Massachusetts. Knowing the real capabilities versus the reported myths and understanding methods to identify and/or counter those threats saves lives on the battlefield. Dan and his wife, long-time successful business partner Debbie, have shipped free of charge some 160,000 copies of SAR and SADJ to troops stationed overseas to help them pass the time on long deployments.
Like the namesake for the award, Dan Shea is one who enjoys sharing his expertise and the vast array of knowledge he has collected over the decades. Where some might hoard and protect what they know, Dan shares it unselfishly and in many ways. He has penned more than 1100 articles since the 1980s and has served as Technical Editor for various magazines, technical books and briefings and the invaluable “NFA Handbook.” He created the “Machine Gun Dealers Bible” and today is working on the 5th edition. He is well known as one of the top authorities on NFA, State Department and Customs import/export and ITAR rules and regulations and provides that advice and expertise to those in need. Dan has consulted with countless government agencies, foreign governments and many industry companies on everything from small caliber ammunition to tracked radar-guided anti-aircraft systems. The elite agencies that provided endorsement letters in support of Dan’s Chinn Award nomination referenced Dan’s important technical and logistical support as being key in their mission success.
The author has witnessed the level of Dan’s expertise and willingness to share it freely in the US and abroad on many occasions, each one memorable. At the UK Defense Academy in 2010, I marveled when Dan schooled numerous retired British Army veterans on the use of a Lee-Enfield rifle as the third leg of a BREN gun anti-aircraft mount. They had never seen that before. He then went on to inform the curator there that his prized 12.7mm Russian Yak-B’s were incomplete without the blank firing cassettes employed to clear misfires. There are cassettes, and they didn’t have them. While collecting information for an article on the ATF Reference Collection for SAR, Dan named each and every loose magazine in an endless box of pistol, sub gun and rifle magazines that had been separated from the firearms to which they belonged. Dan named every one, to include the one-of-a-kind prototypes and rare examples, much to the amazement of those in attendance. Accounts such as these are endless and a credit to Dan’s passion for the topic and willingness to share his experience and endless “brain box catalog” with most anyone.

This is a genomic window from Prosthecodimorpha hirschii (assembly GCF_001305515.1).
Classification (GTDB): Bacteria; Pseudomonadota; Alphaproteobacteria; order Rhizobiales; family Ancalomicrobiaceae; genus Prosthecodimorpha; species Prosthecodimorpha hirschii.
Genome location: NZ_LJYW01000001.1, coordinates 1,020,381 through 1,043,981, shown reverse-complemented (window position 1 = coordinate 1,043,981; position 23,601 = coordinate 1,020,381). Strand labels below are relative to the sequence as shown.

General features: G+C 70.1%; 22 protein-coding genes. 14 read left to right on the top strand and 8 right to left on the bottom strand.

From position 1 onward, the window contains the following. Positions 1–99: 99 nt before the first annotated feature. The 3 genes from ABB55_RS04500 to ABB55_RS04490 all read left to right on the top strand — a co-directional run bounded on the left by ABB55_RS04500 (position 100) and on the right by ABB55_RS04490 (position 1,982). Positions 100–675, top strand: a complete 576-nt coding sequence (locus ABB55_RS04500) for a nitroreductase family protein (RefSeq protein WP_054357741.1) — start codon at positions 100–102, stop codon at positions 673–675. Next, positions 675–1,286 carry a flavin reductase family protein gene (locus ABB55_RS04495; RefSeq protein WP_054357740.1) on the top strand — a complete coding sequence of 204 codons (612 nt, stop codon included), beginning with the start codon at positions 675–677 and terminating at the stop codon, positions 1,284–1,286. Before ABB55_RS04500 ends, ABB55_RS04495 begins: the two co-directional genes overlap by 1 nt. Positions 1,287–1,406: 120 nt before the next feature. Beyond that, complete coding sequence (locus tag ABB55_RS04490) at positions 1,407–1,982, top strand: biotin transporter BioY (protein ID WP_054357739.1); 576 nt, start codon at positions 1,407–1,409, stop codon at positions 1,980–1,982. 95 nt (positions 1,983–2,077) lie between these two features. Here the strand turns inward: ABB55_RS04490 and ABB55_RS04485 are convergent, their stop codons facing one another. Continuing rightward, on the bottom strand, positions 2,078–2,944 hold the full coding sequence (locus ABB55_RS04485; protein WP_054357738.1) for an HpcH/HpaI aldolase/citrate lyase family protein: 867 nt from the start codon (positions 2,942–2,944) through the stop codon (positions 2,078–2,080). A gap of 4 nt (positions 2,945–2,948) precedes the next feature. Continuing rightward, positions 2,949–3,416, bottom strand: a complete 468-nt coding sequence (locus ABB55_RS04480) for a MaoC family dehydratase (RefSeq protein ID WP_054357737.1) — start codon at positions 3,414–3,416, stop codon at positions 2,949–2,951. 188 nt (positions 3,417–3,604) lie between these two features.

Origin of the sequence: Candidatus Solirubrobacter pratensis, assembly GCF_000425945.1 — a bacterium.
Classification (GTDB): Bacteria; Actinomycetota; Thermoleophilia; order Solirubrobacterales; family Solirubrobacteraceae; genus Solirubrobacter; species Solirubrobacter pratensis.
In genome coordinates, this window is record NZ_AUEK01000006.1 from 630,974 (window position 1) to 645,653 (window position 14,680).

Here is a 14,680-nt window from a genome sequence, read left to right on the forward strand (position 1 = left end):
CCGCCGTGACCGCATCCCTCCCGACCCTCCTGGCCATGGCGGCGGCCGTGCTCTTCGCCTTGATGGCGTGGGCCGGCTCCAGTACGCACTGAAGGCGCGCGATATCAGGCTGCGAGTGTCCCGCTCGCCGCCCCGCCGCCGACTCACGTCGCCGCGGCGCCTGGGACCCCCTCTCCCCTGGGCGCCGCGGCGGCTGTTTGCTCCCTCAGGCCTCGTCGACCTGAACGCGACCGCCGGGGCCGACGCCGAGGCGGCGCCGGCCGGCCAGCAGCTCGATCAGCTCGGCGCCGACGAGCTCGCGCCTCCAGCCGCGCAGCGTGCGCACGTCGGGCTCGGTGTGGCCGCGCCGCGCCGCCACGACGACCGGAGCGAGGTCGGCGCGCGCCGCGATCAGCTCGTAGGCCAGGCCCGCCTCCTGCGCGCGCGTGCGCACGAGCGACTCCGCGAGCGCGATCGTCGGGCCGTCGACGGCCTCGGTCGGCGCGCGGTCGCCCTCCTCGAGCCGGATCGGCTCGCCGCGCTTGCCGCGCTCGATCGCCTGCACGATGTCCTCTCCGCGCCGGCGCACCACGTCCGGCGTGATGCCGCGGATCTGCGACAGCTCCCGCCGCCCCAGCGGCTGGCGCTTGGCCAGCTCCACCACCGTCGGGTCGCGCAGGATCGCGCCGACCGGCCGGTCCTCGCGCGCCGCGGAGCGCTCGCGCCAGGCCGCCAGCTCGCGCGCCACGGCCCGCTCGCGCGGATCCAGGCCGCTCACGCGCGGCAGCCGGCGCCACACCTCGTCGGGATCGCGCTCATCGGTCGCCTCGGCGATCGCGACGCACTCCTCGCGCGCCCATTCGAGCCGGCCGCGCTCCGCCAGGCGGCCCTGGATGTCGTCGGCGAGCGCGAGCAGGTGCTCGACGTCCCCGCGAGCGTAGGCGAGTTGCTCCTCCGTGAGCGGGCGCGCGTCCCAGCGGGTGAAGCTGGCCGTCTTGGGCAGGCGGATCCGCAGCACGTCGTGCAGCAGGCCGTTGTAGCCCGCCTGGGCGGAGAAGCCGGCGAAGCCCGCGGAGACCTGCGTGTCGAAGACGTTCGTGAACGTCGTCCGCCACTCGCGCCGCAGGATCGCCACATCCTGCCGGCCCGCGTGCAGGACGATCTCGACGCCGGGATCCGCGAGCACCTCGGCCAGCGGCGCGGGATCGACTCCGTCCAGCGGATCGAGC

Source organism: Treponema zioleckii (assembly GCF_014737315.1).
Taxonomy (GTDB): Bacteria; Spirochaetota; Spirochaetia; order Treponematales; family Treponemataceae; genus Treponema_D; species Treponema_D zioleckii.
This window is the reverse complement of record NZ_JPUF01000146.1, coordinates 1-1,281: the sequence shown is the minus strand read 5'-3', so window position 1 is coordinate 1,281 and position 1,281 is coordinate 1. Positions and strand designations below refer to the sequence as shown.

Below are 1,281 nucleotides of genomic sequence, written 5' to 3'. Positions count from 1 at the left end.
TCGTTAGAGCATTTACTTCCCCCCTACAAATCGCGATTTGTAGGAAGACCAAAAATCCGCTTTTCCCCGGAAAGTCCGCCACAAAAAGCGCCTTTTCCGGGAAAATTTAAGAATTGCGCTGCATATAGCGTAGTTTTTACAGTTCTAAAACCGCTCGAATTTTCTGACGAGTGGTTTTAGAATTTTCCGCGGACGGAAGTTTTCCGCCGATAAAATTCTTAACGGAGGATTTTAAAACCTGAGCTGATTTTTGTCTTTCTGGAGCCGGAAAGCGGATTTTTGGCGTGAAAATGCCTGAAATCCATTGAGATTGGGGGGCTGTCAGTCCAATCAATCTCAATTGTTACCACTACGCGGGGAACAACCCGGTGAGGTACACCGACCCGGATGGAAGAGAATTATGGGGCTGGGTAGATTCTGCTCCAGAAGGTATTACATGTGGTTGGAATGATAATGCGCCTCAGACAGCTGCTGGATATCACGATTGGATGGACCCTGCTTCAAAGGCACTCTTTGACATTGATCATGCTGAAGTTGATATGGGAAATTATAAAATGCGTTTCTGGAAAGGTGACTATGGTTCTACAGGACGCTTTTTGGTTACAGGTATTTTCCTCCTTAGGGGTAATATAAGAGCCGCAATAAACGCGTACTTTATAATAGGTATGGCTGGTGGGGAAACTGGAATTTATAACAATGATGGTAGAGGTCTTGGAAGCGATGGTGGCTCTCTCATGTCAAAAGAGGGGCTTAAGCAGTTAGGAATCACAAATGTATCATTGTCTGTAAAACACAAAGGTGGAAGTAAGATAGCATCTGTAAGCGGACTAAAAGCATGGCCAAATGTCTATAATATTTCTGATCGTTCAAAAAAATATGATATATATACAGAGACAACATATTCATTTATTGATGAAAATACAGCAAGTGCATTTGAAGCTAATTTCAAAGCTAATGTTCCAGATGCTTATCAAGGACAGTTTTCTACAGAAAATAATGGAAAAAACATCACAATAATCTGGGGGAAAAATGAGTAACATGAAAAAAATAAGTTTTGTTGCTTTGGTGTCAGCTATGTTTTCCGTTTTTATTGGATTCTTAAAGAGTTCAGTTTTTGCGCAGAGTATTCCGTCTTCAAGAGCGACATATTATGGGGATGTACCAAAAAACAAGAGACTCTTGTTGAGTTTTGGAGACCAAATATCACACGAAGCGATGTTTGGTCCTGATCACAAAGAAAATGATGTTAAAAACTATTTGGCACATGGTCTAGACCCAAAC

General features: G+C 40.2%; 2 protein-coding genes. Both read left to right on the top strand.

For those lucky enough to have visited Dan’s collection of weapons and rarities, the very fact that he opens his doors to most anyone illustrates his willingness to educate others on the fruits of his passion. Dan has been and remains today an inventor, author, researcher and historian, demonstrator, collector, privateer and arms dealer, international traveler and teacher. He is revered today in the community and will be remembered for a very long time, like those who have come before him on the Chinn Award trophy. E. Daniel Shea will be honored for his lifelong contributions to the field of small arms at the 2017 NDIA Armament’s Forum in Fredericksburg Virginia during the first week in May. Join the industry in this celebration by registering at http://www.ndia.org/events/2017/5/1/2017-armament-systems-forum.
NDIA Small Arms Group’s Gunnery Sgt Carlos N. Hathcock Award:
The Hathcock Award is presented to recognize an individual who, in the opinion of the Small Arms Division Executive Board, has made significant contributions in operational employment and tactics of small arms weapons systems which have impacted the readiness and capabilities of the U.S. military or law enforcement. A significant contribution is considered to be a superior performance of duties in an operational environment or the development of tactics or training. The Hathcock Award is named in honor of Gunnery Sergeant Carlos N. Hathcock, II, USMC, a career Marine who dedicated his life to the service of this country in both the military and law enforcement communities. He was honest, tactful, considerate, courageous, quietly proud and determined in all things and all places from the range to the battlefield. “The Gunny” not only distinguished himself in combat as a scout-sniper, but also as a competitive marksman and trainer. In his capacity as a trainer, he not only significantly impacted the current United States Marine Corps Scout-Sniper Program, but also influenced the sniper programs of the other military services and similar law enforcement programs nationwide.
Past Recipients of the Hathcock Award:
1999: Carlos Hathcock
2000: Charles B. Mawhinney
2001: Bart Bartholomew
2002: Jim Owens
2003: Larry Vickers
2004: Steve Holland
2005: Pat Mitternight
2006: Allen Boothby
2007: American Snipers.org
2008: J. Buford Boone
2009: Lt. Commander Robert J. Thomas
2010: Jeff Hoffman
2011: SGM Jason Beighley
2012: MSgt Craig R. LaMudge, USAF (Ret)
2013: MSG Jim Smith
2014: not awarded
2015: SGM Pete Gould, USA (Ret)
2016: W. Hays Parks